Problem 2 is solved once these JS APIs are made available:

  • TextEncoder
  • ReadableStream
  • Buffer
  • BigInt
  • WebAssembly

The first two can be polyfilled using react-native-polyfill-globals, which incidentally is also the same library that polyfills the Fetch API implemented by the aforementioned react-native-fetch-api.

Buffer can be polyfilled using buffer and an explicit global.Buffer = buffer assignment.

The last two are the trickiest and the biggest pain in the ass. You could polyfill them using standard JS libraries like big-integer and webassemblyjs, but it won’t work because they’ll be too slow (or throw some cryptic errors). I’ve tried a bunch of polyfill libraries and none were performant enough for the BLS signature validation that is necessary for processing IC canister responses. (The one exception is JSBI as a polyfill for BigInt, which ran fast but required me to literally rewrite huge portions of the @dfinity/candid source. So not technically a drop-in polyfill.)

One thing I forgot to mention is that both BigInt and WebAssembly are supported on iOS but are NOT supported on Android. This is because RN uses the JavaScriptCore that ships with iOS devices, but RN bundles an older version of JavaScriptCore in the app itself for Android devices. And Apple pretty diligently updates their JavaScriptCore with new features on a regular basis. To get around this, I bundled a relatively new version of v8 instead of RN’s default JSC for Android, since v8 supports BigInt and WebAssembly if you use the JIT-enabled v8. Here is the catch: it executes wasm too slowly. The BLS signature validation wasm module hung for a few minutes before I killed it. I don’t know why v8 executed it slowly but iOS’s JSC was able to run it fast (under a second). To get around this, I manually converted the wasm bytes into JS code using wasm2js and patched the @dfinity/agent library again to run that JS code in lieu of wasm for validating BLS signatures. This reduced the execution time to under a second for Android, matching iOS. Now, update calls takes <5 seconds on both of my emulators, which I can work with.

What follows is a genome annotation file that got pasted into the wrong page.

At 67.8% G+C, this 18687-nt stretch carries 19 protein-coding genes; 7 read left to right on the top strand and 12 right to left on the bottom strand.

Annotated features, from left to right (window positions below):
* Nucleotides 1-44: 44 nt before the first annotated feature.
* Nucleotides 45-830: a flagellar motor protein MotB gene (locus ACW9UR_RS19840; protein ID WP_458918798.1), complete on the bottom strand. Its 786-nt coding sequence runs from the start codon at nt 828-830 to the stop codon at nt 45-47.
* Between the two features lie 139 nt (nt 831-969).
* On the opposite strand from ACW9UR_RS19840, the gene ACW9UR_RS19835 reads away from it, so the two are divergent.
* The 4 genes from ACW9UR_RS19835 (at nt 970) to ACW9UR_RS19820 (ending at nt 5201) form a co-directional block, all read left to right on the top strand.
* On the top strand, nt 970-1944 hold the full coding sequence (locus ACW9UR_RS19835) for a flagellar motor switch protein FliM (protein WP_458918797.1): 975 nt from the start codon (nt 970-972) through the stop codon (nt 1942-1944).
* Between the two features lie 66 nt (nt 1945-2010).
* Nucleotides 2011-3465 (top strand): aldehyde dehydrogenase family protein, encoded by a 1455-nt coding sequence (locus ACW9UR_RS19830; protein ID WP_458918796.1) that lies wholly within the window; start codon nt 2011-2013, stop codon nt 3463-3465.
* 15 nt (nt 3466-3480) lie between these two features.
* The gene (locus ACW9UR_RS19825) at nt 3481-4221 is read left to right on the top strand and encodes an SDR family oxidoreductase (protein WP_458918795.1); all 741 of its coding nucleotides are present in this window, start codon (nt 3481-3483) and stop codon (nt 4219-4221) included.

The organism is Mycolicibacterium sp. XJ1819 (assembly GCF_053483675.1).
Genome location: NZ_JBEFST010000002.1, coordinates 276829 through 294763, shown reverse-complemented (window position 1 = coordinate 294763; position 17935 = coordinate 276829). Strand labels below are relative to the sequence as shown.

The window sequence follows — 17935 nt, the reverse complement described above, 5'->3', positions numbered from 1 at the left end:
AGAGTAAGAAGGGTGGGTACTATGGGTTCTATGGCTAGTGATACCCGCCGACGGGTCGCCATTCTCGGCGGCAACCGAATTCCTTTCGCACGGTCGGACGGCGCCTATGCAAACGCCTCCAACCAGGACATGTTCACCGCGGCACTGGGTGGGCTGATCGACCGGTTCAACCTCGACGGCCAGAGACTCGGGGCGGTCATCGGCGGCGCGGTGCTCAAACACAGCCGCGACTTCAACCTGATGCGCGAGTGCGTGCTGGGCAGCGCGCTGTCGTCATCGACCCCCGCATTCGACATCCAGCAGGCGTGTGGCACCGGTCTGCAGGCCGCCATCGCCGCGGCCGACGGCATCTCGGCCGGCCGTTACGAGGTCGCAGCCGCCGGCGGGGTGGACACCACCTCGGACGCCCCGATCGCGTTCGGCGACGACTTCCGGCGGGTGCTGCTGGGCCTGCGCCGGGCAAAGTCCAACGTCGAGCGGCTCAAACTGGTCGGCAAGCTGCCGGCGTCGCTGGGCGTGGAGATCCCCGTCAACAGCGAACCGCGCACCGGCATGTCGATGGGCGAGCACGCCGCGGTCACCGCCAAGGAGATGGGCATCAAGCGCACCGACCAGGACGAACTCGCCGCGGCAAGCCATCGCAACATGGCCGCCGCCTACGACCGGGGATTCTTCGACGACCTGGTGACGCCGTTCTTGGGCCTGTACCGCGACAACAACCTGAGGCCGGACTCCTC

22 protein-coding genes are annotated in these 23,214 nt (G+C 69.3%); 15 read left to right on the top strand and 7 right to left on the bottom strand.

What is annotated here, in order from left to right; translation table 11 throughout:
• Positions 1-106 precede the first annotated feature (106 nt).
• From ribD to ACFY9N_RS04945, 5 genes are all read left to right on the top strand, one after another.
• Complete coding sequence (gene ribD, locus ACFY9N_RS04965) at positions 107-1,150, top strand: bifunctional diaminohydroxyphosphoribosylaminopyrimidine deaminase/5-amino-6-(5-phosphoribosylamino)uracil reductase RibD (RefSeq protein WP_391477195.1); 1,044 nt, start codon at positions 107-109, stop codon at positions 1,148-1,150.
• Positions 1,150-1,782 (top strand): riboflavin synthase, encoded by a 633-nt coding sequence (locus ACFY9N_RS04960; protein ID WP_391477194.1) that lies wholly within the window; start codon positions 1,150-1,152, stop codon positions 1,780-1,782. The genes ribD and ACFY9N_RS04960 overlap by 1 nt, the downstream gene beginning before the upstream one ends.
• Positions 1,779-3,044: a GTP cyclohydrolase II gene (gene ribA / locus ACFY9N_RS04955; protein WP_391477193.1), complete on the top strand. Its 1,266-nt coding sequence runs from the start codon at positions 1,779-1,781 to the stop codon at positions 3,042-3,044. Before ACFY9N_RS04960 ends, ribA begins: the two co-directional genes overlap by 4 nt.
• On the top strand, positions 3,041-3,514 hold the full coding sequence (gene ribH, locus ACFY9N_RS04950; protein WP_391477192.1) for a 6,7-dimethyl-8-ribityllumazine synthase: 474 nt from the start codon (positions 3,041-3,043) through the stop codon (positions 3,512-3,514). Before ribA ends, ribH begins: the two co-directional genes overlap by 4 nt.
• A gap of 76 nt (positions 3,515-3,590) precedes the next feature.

Feel free to DM me if you’d like more details on how to get a RN mobile app set up to communicate with IC canisters. Hope this helps (if it hasn’t scared you away already).


This is marvelous work.

This is really fantastic, @jzxchiang! I’d like to work with you to avoid needing to modify node_modules anywhere, and maybe we can release a package with the necessary polyfills and setup groundwork to make this easier for everyone


Awesome work! I was able to get React Native work on the iOS side with using Buffer and react-native-polyfill-globals with patch-package. I tried following this approach to access the @dfinity/agent via JavaScriptCore in iOS, but was not successful. I used webpack to bundle the packages and loaded the bundled file with JSCore. I’m not sure why, even though React Native also uses JSCore. I would much rather access agent-js library this way than via React Native. I have no use for React Native. Any suggestion on getting JSCore to work?

Are you using the agent-js lib in a mobile web app, if not RN? What’s the error you’re seeing?

I’m trying to use agent-js lib in a native iOS app. JavaScriptCore library allows you to evaluate JavaScript code from within Swift based apps. I created a simple JS file that imports @dfinity/agent to be my API gateway. I bundled that file with webpack as I’ve mentioned. The error I see is:
ReferenceError: Can’t find variable: self"
and the stackt race info:






















Thanks for great answer. Can you elaborate on what was your final workaround for BigInt issue and the whole connection between mobile app and canister? I am on the same boat and do not want to re-invent the wheel as it seems you got it working